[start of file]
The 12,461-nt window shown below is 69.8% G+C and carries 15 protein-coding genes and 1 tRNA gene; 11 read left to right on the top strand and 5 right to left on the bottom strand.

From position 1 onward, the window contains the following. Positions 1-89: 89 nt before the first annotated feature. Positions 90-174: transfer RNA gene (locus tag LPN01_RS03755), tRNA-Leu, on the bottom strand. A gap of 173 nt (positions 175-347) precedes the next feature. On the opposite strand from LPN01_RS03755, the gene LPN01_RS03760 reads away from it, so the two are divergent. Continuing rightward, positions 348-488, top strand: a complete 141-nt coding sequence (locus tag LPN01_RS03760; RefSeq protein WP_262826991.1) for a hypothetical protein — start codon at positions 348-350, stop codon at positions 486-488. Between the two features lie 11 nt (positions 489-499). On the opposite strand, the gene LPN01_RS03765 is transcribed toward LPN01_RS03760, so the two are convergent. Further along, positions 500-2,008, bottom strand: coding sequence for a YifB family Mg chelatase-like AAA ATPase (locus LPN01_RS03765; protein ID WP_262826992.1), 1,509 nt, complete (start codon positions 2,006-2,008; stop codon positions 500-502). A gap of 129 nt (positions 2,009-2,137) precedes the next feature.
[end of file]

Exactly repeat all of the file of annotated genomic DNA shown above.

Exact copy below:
The 12,461-nt window shown below is 69.8% G+C and carries 15 protein-coding genes and 1 tRNA gene; 11 read left to right on the top strand and 5 right to left on the bottom strand.

From position 1 onward, the window contains the following. Positions 1-89: 89 nt before the first annotated feature. Positions 90-174: transfer RNA gene (locus tag LPN01_RS03755), tRNA-Leu, on the bottom strand. A gap of 173 nt (positions 175-347) precedes the next feature. On the opposite strand from LPN01_RS03755, the gene LPN01_RS03760 reads away from it, so the two are divergent. Continuing rightward, positions 348-488, top strand: a complete 141-nt coding sequence (locus tag LPN01_RS03760; RefSeq protein WP_262826991.1) for a hypothetical protein — start codon at positions 348-350, stop codon at positions 486-488. Between the two features lie 11 nt (positions 489-499). On the opposite strand, the gene LPN01_RS03765 is transcribed toward LPN01_RS03760, so the two are convergent. Further along, positions 500-2,008, bottom strand: coding sequence for a YifB family Mg chelatase-like AAA ATPase (locus LPN01_RS03765; protein ID WP_262826992.1), 1,509 nt, complete (start codon positions 2,006-2,008; stop codon positions 500-502). A gap of 129 nt (positions 2,009-2,137) precedes the next feature.